Two students plan their presentation on the benefits of traditional Japanese cooking vs. modern fast food, first by brainstorming on paper and sketching visuals on the whitebaord, and then in their storyboard books long before the computer was turned on.

What is your intention?

John_hIn the world of presentation visuals, I often have new students in university or clients in the business world who are very eager to come to me to show off their "visual masterpieces." These cluttered and distracting multimedia creations, filled with the superfluous and the nonessential, incorporating seemingly every special effect, color, and font the software had to offer, end up assaulting the brains of anyone who dares to look in the general direction of the screen. When they ask me what I think, I usually begin by asking them what there intention was. "What's your intent?" I ask them. The response is always the same: a blank stare followed by some "ums" and erms" and other disfluencies, and the realization that they "had not really thought about it in those terms." And this is the rub: Almost all ineffective design can be traced back to a failure right from the beginning to ask (and answer) the simple question: "What's my (our) intention?"

Today, I am happy to point you to a simple and evocative TED presentation by award-winning journalist John Hockenberry that touches on the issue of design and intent. John Hockenberry's message was clear, engaging, memorable, and inspiring. If this was his intent, then I must say his presentation was wonderfully designed indeed. Well done, Mr. Hockenberry. (View on

Related links

Design with intent blog
Article: Design with intent

Steve Jobs on life: change it, improve it, make your mark

Every year around this time I look for inspirational speeches, presentations, and other words of advice for graduating seniors. Last year, for example, I pointed to these three graduation speeches. This year I do not have a formal speech to point to, but I stumbled on this short and simple yet profound piece by Steve Jobs below. This clip is from a PBS documentary called "One Last Thing" which aired last November. This interview clip dates back to a time in the '90s, before he rejoined Apple. The words are very simple and uncomplicated...and true. Life is short and ephemeral, an yet we can have an impact. We can each make a contribution. Our job is to figure out what that contribution is. (The clip on Youtube.)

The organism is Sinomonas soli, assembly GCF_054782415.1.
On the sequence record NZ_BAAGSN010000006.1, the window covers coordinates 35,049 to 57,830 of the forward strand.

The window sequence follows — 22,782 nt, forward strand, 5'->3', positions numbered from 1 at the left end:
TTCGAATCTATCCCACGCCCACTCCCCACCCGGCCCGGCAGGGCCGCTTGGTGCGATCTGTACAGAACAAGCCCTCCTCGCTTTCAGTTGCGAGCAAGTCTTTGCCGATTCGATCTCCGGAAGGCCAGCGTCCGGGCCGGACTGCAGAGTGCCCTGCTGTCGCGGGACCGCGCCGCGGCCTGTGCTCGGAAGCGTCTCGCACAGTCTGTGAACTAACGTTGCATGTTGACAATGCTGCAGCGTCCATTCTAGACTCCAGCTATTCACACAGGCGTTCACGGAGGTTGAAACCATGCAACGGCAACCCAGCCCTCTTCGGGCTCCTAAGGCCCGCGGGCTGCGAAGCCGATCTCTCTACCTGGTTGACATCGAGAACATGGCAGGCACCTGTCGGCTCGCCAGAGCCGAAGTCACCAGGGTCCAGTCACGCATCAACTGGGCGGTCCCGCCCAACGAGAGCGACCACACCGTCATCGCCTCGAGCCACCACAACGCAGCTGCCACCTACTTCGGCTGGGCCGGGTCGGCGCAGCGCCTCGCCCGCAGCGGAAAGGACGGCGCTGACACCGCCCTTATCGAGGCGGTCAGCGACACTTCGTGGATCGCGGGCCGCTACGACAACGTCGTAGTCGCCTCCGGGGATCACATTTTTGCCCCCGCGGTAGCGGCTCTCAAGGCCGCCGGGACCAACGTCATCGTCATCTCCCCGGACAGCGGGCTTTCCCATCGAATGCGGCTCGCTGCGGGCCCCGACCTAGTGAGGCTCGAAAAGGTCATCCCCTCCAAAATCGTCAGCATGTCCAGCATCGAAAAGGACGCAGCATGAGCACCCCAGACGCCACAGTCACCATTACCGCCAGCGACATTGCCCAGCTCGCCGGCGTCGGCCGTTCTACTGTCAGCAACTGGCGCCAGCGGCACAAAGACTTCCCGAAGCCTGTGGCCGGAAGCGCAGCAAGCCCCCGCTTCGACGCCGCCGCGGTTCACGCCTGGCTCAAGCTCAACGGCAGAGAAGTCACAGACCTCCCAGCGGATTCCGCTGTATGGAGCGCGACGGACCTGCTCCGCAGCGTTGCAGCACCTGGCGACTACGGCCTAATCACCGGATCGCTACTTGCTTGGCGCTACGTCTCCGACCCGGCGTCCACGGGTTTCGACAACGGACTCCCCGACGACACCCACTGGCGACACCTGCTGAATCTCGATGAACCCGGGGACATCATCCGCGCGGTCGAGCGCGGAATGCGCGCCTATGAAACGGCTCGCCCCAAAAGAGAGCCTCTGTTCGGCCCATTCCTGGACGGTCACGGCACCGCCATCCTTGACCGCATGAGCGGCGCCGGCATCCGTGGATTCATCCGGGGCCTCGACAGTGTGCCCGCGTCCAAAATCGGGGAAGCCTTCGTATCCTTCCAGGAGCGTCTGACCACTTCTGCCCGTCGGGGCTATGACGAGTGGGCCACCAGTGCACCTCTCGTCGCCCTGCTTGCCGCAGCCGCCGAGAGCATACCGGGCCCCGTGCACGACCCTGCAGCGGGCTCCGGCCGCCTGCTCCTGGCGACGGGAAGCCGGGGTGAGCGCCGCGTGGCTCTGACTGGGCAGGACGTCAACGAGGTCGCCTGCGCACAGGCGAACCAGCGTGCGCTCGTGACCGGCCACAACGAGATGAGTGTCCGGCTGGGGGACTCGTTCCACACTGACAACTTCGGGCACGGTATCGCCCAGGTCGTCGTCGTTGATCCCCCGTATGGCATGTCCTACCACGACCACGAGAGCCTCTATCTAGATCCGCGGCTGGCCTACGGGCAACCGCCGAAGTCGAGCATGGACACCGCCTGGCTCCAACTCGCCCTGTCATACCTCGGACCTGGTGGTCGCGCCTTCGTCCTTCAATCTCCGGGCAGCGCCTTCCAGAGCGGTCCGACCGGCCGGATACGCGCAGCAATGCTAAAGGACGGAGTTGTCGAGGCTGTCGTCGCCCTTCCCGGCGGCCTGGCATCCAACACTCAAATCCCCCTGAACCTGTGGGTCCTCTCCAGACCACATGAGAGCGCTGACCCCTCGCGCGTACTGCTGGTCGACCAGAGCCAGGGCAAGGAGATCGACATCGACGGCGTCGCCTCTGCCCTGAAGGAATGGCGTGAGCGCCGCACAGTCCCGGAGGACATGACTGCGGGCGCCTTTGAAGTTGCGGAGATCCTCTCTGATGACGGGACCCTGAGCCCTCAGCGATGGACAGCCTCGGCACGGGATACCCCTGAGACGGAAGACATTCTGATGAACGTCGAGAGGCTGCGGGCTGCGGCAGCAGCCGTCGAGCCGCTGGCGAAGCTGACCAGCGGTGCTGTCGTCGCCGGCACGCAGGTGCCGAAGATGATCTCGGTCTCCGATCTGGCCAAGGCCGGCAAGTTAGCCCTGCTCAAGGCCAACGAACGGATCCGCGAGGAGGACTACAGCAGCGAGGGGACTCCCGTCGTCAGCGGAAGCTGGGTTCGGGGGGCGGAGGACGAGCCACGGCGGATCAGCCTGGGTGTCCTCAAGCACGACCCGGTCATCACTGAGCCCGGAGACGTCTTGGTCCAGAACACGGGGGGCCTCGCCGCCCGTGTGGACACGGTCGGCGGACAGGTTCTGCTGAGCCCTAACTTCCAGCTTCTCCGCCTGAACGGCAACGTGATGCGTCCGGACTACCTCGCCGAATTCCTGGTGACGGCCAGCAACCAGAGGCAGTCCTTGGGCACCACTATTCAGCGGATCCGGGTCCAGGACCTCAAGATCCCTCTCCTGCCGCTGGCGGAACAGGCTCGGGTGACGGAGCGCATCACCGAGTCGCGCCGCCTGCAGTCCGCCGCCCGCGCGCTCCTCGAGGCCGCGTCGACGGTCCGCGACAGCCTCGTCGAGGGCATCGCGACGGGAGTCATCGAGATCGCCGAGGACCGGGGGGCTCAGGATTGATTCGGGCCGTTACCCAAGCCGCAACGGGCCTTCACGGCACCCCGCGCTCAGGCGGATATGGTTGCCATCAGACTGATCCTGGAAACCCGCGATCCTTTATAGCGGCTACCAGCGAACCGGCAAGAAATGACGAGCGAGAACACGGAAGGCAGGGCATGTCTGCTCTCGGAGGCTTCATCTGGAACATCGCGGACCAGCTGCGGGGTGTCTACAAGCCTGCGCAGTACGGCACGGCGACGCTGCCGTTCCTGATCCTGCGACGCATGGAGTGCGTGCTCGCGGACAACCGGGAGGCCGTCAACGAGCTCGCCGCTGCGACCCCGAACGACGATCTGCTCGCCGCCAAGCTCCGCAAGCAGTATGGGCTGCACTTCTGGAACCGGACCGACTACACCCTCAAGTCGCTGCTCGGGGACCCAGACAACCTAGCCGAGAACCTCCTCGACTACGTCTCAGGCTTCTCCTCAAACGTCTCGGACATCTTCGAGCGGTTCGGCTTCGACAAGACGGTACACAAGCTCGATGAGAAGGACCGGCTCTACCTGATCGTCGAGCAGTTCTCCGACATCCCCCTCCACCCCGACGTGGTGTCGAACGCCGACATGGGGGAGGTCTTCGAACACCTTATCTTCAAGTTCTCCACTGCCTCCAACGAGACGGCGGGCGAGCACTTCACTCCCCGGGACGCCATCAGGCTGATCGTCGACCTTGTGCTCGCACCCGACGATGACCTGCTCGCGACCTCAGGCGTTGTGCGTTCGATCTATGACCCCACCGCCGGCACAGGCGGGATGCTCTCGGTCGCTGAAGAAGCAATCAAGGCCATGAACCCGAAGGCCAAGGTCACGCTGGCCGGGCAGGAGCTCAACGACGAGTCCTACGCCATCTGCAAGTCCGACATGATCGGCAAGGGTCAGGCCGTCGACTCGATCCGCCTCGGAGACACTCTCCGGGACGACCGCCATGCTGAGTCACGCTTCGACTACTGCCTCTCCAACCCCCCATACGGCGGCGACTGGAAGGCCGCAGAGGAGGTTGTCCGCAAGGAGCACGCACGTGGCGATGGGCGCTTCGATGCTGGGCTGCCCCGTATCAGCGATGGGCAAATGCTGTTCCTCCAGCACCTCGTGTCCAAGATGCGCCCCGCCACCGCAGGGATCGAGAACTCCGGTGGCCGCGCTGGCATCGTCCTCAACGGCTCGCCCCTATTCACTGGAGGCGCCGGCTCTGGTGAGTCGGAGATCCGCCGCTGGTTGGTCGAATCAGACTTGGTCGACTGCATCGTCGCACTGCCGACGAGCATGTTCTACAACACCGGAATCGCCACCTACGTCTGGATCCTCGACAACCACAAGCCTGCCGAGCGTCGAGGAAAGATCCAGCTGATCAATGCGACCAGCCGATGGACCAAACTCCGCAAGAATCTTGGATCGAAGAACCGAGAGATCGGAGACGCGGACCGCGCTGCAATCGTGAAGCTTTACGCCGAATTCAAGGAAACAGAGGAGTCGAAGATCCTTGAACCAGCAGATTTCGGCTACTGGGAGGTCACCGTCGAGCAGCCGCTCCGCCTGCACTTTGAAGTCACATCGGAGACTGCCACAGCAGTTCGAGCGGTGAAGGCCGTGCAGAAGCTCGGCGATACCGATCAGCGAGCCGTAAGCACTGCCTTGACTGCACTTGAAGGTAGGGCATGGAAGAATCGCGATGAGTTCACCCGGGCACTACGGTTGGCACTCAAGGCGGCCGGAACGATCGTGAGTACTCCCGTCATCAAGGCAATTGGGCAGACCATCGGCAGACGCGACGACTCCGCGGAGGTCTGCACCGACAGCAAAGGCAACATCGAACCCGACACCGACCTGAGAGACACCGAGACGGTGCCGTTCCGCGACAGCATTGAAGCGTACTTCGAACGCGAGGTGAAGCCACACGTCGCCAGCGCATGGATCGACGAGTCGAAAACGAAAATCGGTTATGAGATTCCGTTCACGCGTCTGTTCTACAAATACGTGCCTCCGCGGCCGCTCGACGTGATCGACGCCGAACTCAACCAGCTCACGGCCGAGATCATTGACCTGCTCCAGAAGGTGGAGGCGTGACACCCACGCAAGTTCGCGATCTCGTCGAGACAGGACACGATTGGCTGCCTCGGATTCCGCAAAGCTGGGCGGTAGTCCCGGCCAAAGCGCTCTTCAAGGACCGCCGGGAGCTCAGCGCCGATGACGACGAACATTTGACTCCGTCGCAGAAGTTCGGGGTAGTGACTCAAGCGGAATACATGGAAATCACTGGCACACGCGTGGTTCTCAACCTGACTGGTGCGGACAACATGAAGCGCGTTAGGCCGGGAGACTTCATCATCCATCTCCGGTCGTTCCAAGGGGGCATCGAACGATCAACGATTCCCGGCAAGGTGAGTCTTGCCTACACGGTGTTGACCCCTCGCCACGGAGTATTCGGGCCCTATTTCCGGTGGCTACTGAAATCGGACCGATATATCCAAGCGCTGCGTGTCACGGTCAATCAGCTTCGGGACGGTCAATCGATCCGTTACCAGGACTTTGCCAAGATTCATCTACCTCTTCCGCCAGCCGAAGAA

Life: "You can change it, you can influence it..."

Here is the transcript for the video clip. There are some good quotable lines in there.

"When you grow up, you tend to get told that the world is the way it is and your life is just to live your life inside the world, try not to bash into the walls too much, try to have a nice family, have fun, save a little money. That’s a very limited life. Life can be much broader, once you discover one simple fact, and that is that everything around you that you call life was made up by people that were no smarter than you. And you can change it, you can influence it, you can build your own things that other people can use. Once you learn that, you’ll never be the same again.

"The minute that you understand that you can poke life and actually something will, you know if you push in, something will pop out the other side, that you can change it, you can mold it. That’s maybe the most important thing. It’s to shake off this erroneous notion that life is there and you’re just gonna live in it, versus embrace it, change it, improve it, make your mark upon it.

"I think that’s very important and however you learn that, once you learn it, you’ll want to change life and make it better, cause it’s kind of messed up, in a lot of ways. Once you learn that, you’ll never be the same again.”   — Steve Jobs